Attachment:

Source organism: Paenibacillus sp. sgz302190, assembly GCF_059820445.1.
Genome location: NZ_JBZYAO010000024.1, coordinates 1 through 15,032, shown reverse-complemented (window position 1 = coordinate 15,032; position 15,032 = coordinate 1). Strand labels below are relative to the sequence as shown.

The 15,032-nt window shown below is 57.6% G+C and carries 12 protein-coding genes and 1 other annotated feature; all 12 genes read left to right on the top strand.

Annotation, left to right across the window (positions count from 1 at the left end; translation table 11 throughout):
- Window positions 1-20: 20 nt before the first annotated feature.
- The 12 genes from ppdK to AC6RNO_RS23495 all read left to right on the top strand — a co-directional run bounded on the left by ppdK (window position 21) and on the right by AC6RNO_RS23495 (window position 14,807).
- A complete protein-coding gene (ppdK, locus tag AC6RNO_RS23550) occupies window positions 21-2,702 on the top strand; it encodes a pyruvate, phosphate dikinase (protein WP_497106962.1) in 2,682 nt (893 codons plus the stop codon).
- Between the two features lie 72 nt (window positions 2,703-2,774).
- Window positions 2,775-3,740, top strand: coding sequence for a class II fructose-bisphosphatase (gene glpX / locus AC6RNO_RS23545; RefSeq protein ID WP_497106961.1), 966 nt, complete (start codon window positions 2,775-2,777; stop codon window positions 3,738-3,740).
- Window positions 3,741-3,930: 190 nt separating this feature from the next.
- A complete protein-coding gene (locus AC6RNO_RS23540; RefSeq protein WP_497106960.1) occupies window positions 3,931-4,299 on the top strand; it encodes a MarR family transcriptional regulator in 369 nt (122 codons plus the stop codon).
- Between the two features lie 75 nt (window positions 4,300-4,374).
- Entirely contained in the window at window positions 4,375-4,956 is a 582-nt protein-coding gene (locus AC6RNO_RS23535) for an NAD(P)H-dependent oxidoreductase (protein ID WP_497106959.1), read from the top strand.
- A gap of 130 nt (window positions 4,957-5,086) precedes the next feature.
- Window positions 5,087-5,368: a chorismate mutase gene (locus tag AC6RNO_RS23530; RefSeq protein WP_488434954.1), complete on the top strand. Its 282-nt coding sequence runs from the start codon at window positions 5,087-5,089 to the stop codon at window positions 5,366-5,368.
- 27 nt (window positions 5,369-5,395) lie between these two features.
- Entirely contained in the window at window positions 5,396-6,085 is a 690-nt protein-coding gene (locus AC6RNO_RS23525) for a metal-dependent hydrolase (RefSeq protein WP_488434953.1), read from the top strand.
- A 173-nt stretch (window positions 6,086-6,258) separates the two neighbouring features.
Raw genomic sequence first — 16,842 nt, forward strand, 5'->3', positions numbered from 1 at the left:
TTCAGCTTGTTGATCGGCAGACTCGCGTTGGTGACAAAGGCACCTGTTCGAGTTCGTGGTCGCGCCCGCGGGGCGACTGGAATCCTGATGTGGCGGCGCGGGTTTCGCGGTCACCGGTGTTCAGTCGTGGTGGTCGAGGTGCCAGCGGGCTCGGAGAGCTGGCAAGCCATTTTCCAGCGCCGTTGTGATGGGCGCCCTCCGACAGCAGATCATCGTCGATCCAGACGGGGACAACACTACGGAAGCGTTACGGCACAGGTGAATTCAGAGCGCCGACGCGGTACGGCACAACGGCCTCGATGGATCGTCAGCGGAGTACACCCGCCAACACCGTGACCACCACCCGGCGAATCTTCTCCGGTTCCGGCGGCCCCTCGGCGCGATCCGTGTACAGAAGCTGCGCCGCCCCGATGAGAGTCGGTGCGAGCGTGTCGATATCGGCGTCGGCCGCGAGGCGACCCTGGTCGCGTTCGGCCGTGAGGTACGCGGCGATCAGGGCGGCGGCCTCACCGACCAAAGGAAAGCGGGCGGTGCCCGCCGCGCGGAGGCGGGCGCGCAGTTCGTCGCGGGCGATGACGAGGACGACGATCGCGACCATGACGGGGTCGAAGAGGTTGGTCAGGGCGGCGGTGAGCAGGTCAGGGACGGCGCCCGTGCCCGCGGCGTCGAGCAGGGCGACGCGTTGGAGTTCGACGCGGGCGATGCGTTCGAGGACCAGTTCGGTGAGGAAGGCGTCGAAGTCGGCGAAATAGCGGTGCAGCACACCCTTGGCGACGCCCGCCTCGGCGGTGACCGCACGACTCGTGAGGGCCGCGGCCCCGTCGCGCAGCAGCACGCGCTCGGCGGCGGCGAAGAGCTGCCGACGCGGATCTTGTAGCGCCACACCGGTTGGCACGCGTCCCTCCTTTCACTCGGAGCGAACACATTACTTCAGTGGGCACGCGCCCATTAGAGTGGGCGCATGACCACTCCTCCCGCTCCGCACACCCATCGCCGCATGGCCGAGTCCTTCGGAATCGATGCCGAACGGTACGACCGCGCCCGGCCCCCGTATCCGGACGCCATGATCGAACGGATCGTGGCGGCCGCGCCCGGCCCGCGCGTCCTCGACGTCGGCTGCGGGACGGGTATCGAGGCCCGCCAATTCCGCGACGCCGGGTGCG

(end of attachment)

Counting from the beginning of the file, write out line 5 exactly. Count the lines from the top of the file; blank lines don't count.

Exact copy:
- Window positions 1-20: 20 nt before the first annotated feature.